Scenes from the Japanese Underground: Capsule Giants, Velvet Punch and Cruyff In The Bedroom live 12/2/01 at Heaven's Door
I remember vividly the day I first discovered the internet
radio stations at Spinner.com. It might have something to do with the
hour or so downloading pluggins trying to get the thing to work (the world
just wasn't designed for Mac users to get internet pluggins easily), or
may have been the rush one gets the first time they "stream",
internet radio was amazing.
Anyway, my first and main love on Spinner’s radio
dial was a station by the name of "Neo Japan" which specialized
in playing underground artists of Japanese descent (including American
artists like Sean Lennon). The station helped me develop one of my super
powers: the ability to name off lists of Japanese artists no one has ever
heard. Not that the music is bad, just obscure.
Now, I've gotten a little too used to liking artists
that for most purposes don't exist, which is why I was surprised to see
one of my old Spinner favorites, Capsule Giants (you have no idea how
many times people have tried to correct me when I say "Capsule Giants"
with the ever popular "Mad Capsule Market"), playing a show
five minutes away from my house.
On arriving to the concert, one of the first things I noticed was that Heaven's door was considerably more crowded than normal.
The show kicked off with Cruyff in the Bedroom, one
of the myriads of emo-core bands that has taken over Sangenjaya. To their
merit, their mastery of pop outshines the unpleasantries of emo. Like
most of the bands that night, they were tight, especially for a Heaven's
Next came the Capsule Giants, which even though I was
previously biased anyway, were the hit of the show. It's a shame they
got second billing as Capsule Giants is a band that has gone through a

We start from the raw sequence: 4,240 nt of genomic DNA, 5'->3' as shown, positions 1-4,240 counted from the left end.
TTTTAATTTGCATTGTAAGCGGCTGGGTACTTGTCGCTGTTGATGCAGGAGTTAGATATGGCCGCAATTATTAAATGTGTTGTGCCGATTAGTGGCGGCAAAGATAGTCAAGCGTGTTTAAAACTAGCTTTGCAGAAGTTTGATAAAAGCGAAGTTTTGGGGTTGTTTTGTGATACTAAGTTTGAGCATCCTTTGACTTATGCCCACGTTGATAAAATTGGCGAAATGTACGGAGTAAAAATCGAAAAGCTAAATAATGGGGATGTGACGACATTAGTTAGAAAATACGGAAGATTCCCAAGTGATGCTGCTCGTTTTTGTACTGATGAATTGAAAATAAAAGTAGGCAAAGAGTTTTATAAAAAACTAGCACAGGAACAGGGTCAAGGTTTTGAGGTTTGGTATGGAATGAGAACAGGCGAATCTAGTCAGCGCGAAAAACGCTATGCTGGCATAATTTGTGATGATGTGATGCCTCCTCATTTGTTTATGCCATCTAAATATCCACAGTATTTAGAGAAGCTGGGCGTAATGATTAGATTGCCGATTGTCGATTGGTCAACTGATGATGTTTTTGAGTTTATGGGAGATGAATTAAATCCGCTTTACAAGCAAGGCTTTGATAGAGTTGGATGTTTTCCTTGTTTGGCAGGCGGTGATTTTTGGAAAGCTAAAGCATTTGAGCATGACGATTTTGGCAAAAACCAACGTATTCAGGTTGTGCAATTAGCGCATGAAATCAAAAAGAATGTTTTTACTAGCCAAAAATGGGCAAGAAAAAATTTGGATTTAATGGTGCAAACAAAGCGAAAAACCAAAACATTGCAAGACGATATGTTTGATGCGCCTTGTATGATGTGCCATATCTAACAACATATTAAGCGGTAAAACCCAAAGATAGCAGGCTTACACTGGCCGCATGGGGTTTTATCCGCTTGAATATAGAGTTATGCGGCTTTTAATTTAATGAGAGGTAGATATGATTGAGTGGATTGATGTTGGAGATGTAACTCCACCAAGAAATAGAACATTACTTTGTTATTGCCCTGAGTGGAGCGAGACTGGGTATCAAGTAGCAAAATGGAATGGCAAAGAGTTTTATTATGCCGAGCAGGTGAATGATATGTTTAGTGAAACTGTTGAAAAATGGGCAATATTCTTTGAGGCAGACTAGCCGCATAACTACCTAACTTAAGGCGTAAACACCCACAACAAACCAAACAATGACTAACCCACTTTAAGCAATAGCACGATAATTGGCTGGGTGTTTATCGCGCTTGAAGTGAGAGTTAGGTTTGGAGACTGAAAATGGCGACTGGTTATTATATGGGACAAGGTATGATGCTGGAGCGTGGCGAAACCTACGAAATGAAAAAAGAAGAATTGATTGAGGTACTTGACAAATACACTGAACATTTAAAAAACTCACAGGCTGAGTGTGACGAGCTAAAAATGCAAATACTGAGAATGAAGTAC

drastic change in sound in the four or so years they've been around. Their
early albums sport a frantic, indy-punk style. However, an album I bought
a few months ago leaves in my head more of an emo-core sound, combined
with that quite, cute sense of innocence you get when you watch Smashing
Pumpkins music videos and don't listen to the words.
Yet, the band I found on December 12 was something else
entirely. The lyrics may have been sweet, I couldn't make them out, but
the sound was now something akin to The Cure without Fat Bob and his mascara.
The lead singer had the presence of a storyteller, a feeling conveyed
in the photos of that night.
The next two bands I'm going to lump together because
they didn't particularly offend or interest me. Strawberry is a pop-punk
outfit. On this particular evening they were not as practiced as they
could have been, which is why I think they ranked the worst of the show
(though certainly not bad). Meat Eaters also had poppy-core sound, though
I found them more interesting than Strawberry.
The closing act was a band by the name of Velvet Punch
which I had never heard of, but which I think I want to go see again.
Velvet Punch sported a slower sound, less pop and more old school college
music. Very cool!
To this day, I'm not sure just how popular any of these
bands really are. For example, although no one I have *ever* met has heard
of these bands, I was able to find two Capsule Giants' CD's and one Meat
Eater's CD in the Indies section of Tsutaya (despite their small selection).
Also, to reiterate, the crowd was quite large for Heaven's Door. In closing,
all I can say is to keep an eye out for these bands if you’re into
Japanese underground music, at least on the Capsule Giants and Velvet
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